Demon Knights is the least “tainted” of the new 52. It’s got dragons, demons, and amazons and it has a new setting with mostly new characters so there are no crazy retcons and no “wrong” costumes. This has been a strong title so far, particularly the first arc, but here we are a couple issues into the second arc. Can Demon Knights catch lightning in a bottle a second time? Find out after the jump.

demonknights18DEMON KNIGHTS #18
Writer: Robert Venditti
Artist: Bernard Chang
Colorist: Marcelo Maiolo
Letterer: Jared K. Fletcher
Editor: Chris Conroy
Publisher: DC Comics
Cover Price: $2.99

Previously in Demon Knights:  Decades have passed since the Knights’ angry break-up at the end of the first arc. An army of vampires threatens to take over Themyscira, which forces Al Jabr to get the band back together. As the curtain rises, Horsewoman, Sir Ystin and Exoristos have freed Jason Blood from Vandal Savage. Blood is unable to summon the Demon Etrigan, so the group looks to Madame Xanadu for help.


The gang is back together again will all the distrust and infighting that we have come to know and love. LIke the good incarnations of the Defenders, the knights all despise one another but come together to fight the unbeatable foe. My favorite character piece is the handling of Xanadu. We see a lot of emotion between her and Blood, but it’s still completely ambiguous whether she honestly loves him or is just manipulating him for the power of the Demon. It will probably become tiresome eventually, but for now they’ve got an intriguing mystery between the three of them to play off of.

The relationship between Etrigan and Blood gets a new angle. The power dynamic is flipped where the demon finds himself at the mercy of the puny human. Of course, this is to the benefit of neither, but it will take a while for Blood to learn that and regret it.

Jason Blood is also a bit of an enigma, but I’m not sure if that’s on purpose yet. He is hundreds of years old, during which he has frequently endured earthly torture and literal Hell, yet I can’t tell from one statement to the next whether he’s a hardened veteran or a petulant teenager. Is there a point to it, or does it just make it easier for Lucifer to manipulate him? I’m hoping for the former. No, I’m not that optimistic. I’m just hoping the character gets a little less whiny. Just a little.

The dialogue is a bit stilted at times, with antiquated speech and overly-declarative statements. However you’ve got to give it a little bit of a pass for the genre. Fantasy stories don’t sound right without some flower to the language. And I grew up on Chris Clairemont so this kind of stuff rolls off my back.

My least favorite part of this comic was the way the villains were undersold. In previous issues, we’ve seen this unstoppable army of vampires that are going to destroy the world, but here they come across as a bunch of goons. The knights only fight a handful of vampires, not the whole army, but they still don’t come across as a serious, visceral threat. Yes, I can logic-out the danger but as a reader I should feel the danger. Usually, this isn’t a problem with this book because I know that everyone is always in danger . The great thing about second-tier characters is that anything can happen to them.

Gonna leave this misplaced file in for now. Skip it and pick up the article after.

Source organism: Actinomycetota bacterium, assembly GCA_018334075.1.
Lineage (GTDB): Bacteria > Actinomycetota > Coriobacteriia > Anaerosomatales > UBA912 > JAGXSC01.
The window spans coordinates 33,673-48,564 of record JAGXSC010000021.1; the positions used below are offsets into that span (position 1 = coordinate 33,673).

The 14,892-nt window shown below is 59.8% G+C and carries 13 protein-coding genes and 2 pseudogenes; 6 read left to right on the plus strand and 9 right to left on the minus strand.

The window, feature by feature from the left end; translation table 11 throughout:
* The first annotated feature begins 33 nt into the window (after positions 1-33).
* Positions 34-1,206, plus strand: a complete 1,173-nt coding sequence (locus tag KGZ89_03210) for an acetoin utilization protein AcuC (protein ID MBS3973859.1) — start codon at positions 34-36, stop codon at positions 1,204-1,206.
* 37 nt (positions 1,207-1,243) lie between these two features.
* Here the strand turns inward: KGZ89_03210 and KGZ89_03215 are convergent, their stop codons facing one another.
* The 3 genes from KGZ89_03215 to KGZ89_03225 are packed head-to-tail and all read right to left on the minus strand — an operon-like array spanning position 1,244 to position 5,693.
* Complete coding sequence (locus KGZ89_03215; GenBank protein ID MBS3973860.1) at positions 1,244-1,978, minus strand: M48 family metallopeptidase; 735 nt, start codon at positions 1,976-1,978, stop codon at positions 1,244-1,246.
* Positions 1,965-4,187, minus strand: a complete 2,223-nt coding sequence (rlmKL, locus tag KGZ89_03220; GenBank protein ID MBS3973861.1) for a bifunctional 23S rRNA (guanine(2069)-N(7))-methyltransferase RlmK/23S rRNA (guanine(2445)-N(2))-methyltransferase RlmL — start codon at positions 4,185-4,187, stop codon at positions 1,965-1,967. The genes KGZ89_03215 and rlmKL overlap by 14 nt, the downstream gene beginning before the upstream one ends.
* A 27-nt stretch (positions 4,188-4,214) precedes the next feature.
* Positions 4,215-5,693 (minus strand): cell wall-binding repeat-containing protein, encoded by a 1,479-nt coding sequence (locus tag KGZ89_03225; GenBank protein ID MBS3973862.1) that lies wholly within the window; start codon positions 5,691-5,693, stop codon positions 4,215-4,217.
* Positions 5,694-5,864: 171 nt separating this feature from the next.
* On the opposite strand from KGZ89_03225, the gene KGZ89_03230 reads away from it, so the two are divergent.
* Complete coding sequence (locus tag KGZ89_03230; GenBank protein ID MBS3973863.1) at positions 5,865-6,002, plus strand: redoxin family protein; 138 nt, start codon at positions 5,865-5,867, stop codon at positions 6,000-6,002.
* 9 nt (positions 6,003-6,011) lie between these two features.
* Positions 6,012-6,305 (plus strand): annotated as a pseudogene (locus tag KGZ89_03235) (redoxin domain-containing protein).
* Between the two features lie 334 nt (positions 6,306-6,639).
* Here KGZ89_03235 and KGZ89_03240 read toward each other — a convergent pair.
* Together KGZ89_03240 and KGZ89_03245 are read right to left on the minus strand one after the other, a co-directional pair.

An aside: Technically, I think this book is in current DC continuity, although in the past. This doesn’t stand up to even light scrutiny as the actions of the heroes, not to mention an army of vampires, would create a drastically different present than we see. It helps if you think of it as a Xena version of history and don’t try to follow the implications too far.


On the whole, I like the art (which tells you that I’m about to complain about it) Chang’s pencils are inconsistent. On average it’s very good, which makes the occasional wonky face or loss of proportion stand out. The style is a bit like Steve Dillon–heavy lines with little to no cross-hatching. The colors are very computer-y, in a way that I find similarly uneven. There are some very nice effects where the backgrounds are faded out or images are blurred as seen through the rain. On the other hand, the coloring in this issue is doing the work of shading that would traditionally be done by an inker, The effect sometimes works but sometimes makes it look like the characters have been splattered with face/body paint. Of course, you might not be bothered by it, YMMV.

THE BOTTOM LINE: Are the kids still into vampires?

I give Demon Knights #18 three stars—not bad but not as good as it has been. It’s a good fantasy story with interesting, differentiated characters. Most of the issues I had with it could be fixed next issue or put into new context. And faint though the praise may be, it’s still my favorite thing published by DC lately.

Rating: ★★★★☆

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About Author

Dave Conde went to Grad school for Accounting and was voted “Most Likely to Quit Accounting and Become a Professional Skateboarder”. This is not demonstrably false. He reads a bit of everything but values the writing above the art. The only books he’ll buy regardless of the story are by Frank Cho, because…well damn. (Once he masters drawing more than one female face, Frank’s going to be unstoppable.) He’s Dave. Solamente Dave. And he can’t be locked up in a cage like some kind of Manimal. He’s outta heeeeeeere.

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